QUEZON CITY, Philippines – The weather bureau PAGASA clarified on Wednesday (September 12) that other parts of the country may also experience rains even those which are not on the direct path of Typhoon Mangkhut (Ompong).
This is because the weather system is expected to enhance the southwest monsoon or habagat.
The agency said monsoon rains are now being experienced in the Mindanao region particularly in the Zamboanga Peninsula, northern Mindanao, Siquijor, Surigao Del Norte, Agusan Del Norte, Dinagat Islands, and Lanao Del Sur.
On Thursday (September 13), monsoon rains will also be experienced in Palawan, Bicol, and Eastern Visayas. This weather condition will extend until Friday (September 14) and will include the central Visayas.
By Saturday (September 15), monsoon rains will still prevail over Palawan, the Zamboanga Peninsula, and Western and Central Visayas.
Meanwhile, PAGASA warns of a potential storm surge in the eastern and northern seaboards of Cagayan which is likely to reach up to six meters high.
A storm surge is the rising of the sea associated with a storm. It occurred in 2013 during the onslaught of Typhoon Yolanda in Eastern Visayas where most of the houses in the coastal areas were inundated.
According to PAGASA Administrator Vic Malano, Mangkut is likely to reach the wind strength of 220kph paralleled to a super typhoon that can cause widespread damage to high-risk structures and heavy damage to medium-risk ones. – Rey Pelayo / Marje Pelayo
Brewing storm affects most parts of PH
Satellite image as of November 13, 2018, 8:50 a.m. | PAGASA
A low-pressure area (LPA) is currently affecting most parts of the country.
PAGASA spotted the weather system at 235 kilometers east-southeast of Davao City, Davao Del Sur.
Based on the forecast of PAGASA, Palawan, Visayas, and Mindanao will experience scattered rains and thunderstorms.
Meanwhile, amihan or the northeast monsoon is affecting Metro Manila and the rest of Luzon where isolated rain showers are expected.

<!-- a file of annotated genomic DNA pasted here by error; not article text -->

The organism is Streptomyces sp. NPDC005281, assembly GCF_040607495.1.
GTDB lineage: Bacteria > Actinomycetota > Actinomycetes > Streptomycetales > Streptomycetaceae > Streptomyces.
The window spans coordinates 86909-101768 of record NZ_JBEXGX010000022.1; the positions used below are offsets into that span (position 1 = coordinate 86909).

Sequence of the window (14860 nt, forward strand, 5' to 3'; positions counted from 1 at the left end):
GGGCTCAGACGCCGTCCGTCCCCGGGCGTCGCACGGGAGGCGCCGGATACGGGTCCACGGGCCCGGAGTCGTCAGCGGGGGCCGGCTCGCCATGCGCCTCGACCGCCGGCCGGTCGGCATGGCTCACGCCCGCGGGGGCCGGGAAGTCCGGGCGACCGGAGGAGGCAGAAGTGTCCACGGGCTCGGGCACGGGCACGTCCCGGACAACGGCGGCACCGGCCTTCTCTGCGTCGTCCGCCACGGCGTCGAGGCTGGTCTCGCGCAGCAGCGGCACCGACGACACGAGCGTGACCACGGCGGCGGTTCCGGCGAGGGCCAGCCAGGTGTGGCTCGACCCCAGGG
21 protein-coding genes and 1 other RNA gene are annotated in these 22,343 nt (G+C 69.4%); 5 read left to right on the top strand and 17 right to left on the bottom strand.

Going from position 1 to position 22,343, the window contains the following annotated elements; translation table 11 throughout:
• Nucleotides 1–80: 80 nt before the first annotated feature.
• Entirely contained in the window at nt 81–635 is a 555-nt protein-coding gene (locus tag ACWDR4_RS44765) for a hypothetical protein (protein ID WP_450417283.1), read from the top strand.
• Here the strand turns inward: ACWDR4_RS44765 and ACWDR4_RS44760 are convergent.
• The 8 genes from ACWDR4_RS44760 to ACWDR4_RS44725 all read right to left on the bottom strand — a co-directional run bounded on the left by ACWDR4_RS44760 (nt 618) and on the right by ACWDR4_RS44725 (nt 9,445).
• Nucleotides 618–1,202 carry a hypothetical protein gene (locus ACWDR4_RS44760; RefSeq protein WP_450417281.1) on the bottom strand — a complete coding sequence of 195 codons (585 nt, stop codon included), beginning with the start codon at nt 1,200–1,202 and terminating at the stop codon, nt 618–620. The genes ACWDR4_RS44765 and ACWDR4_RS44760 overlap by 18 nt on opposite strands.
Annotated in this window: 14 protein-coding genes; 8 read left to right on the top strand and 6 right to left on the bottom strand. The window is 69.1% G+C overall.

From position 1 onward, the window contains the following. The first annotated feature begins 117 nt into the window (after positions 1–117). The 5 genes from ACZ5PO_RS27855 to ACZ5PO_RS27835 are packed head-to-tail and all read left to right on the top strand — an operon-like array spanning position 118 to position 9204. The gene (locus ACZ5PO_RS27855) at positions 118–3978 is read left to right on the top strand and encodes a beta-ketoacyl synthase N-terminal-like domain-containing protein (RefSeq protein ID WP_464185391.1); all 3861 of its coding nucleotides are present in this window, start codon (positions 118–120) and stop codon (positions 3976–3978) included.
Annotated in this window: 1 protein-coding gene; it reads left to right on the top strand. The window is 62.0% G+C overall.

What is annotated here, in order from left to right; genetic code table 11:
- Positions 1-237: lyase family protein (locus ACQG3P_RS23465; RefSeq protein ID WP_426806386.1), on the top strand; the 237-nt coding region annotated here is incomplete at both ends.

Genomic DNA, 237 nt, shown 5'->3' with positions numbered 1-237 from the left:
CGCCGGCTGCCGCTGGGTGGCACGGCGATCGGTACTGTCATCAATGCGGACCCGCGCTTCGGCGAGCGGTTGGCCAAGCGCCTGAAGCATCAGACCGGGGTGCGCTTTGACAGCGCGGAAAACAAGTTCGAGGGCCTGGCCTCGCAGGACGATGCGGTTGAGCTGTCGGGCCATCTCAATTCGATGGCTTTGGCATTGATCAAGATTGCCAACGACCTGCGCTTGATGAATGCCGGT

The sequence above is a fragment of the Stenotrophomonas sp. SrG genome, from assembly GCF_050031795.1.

PAGASA said that the LPA may intensify into a tropical depression and will be named “Simeon”. — Yssa Jalmasco
Trapped bus passenger films landslide in Philippines
Screengrab from the video of landslide filmed by Kersee Masilem | via Reuters
A woman trapped in a bus filmed falling rocks and trees being uprooted by a landslide on Sunday (November 4) in Benguet, a remote mountainous region on the Luzon island in the Philippines.
Kersee Masillem, who filmed the scene, was sitting on a bus which could not reverse as another vehicle was blocking the road behind it.
She watched soil and rocks slip down a hillside for several minutes as huge landslide, which uprooted trees, hit the mountainside filling the nearby road with debris.
Rocks can be heard bouncing off the bus and passengers screaming inside. No one is believed to have been injured.
The landslide took place at Man-asok near Buguias in the Benguet province, an area prone to landslides.
More than 60 people were killed in the province by landslides triggered by Typhoon Mangkhut in September. — Reuters
LPA outside PAR intensifies into a tropical depression
Satellite imagery as of Friday (11:20 am, September 21, 2018) | PAGASA
A low-pressure area (LPA) outside the Philippine area of responsibility (PAR) is now a tropical depression.
PAGASA has spotted the weather system at 2,160 kilometers east of Southern Luzon.
It packs maximum sustained winds of 55 kilometers per hour (kph) and gustiness of up to 65 kilometers per hour (kph) while moving north-northwestward at a speed of 20 kilometers per hour (kph).
PAGASA said that it can possibly enter the PAR on Sunday (September 23) and will be named Paeng.
As of now, it has no direct effect on the country, however, it is expected to further intensify and developed into a tropical storm.
Batanes area may possibly be affected by the weather disturbance on next Friday (September 28). — UNTV News & Rescue